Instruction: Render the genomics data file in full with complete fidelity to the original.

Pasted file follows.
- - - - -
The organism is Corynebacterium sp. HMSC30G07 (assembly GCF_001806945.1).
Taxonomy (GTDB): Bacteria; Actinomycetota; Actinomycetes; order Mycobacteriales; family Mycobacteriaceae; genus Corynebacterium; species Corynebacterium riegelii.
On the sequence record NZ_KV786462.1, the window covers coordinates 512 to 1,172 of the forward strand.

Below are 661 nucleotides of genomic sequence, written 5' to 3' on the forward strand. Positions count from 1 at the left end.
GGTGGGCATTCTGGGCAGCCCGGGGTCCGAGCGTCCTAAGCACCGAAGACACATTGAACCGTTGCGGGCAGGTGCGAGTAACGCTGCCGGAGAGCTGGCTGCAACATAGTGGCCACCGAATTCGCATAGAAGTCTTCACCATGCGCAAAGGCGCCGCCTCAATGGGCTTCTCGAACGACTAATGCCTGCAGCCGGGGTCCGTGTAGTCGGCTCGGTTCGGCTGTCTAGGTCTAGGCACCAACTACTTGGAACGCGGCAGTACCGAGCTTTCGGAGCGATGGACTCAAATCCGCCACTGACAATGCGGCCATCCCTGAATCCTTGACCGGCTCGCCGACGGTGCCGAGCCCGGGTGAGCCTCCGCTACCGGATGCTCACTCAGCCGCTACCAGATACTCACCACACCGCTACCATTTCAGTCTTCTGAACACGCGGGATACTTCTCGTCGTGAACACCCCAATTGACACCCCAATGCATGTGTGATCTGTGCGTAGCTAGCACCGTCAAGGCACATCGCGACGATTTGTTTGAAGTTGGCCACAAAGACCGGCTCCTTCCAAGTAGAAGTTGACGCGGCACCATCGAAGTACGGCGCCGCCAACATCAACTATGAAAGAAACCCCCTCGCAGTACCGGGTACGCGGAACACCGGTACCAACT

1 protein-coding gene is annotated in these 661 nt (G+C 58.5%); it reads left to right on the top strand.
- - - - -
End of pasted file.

The organism is Corynebacterium sp. HMSC30G07 (assembly GCF_001806945.1).
Taxonomy (GTDB): Bacteria; Actinomycetota; Actinomycetes; order Mycobacteriales; family Mycobacteriaceae; genus Corynebacterium; species Corynebacterium riegelii.
On the sequence record NZ_KV786462.1, the window covers coordinates 512 to 1,172 of the forward strand.

Below are 661 nucleotides of genomic sequence, written 5' to 3' on the forward strand. Positions count from 1 at the left end.
GGTGGGCATTCTGGGCAGCCCGGGGTCCGAGCGTCCTAAGCACCGAAGACACATTGAACCGTTGCGGGCAGGTGCGAGTAACGCTGCCGGAGAGCTGGCTGCAACATAGTGGCCACCGAATTCGCATAGAAGTCTTCACCATGCGCAAAGGCGCCGCCTCAATGGGCTTCTCGAACGACTAATGCCTGCAGCCGGGGTCCGTGTAGTCGGCTCGGTTCGGCTGTCTAGGTCTAGGCACCAACTACTTGGAACGCGGCAGTACCGAGCTTTCGGAGCGATGGACTCAAATCCGCCACTGACAATGCGGCCATCCCTGAATCCTTGACCGGCTCGCCGACGGTGCCGAGCCCGGGTGAGCCTCCGCTACCGGATGCTCACTCAGCCGCTACCAGATACTCACCACACCGCTACCATTTCAGTCTTCTGAACACGCGGGATACTTCTCGTCGTGAACACCCCAATTGACACCCCAATGCATGTGTGATCTGTGCGTAGCTAGCACCGTCAAGGCACATCGCGACGATTTGTTTGAAGTTGGCCACAAAGACCGGCTCCTTCCAAGTAGAAGTTGACGCGGCACCATCGAAGTACGGCGCCGCCAACATCAACTATGAAAGAAACCCCCTCGCAGTACCGGGTACGCGGAACACCGGTACCAACT

1 protein-coding gene is annotated in these 661 nt (G+C 58.5%); it reads left to right on the top strand.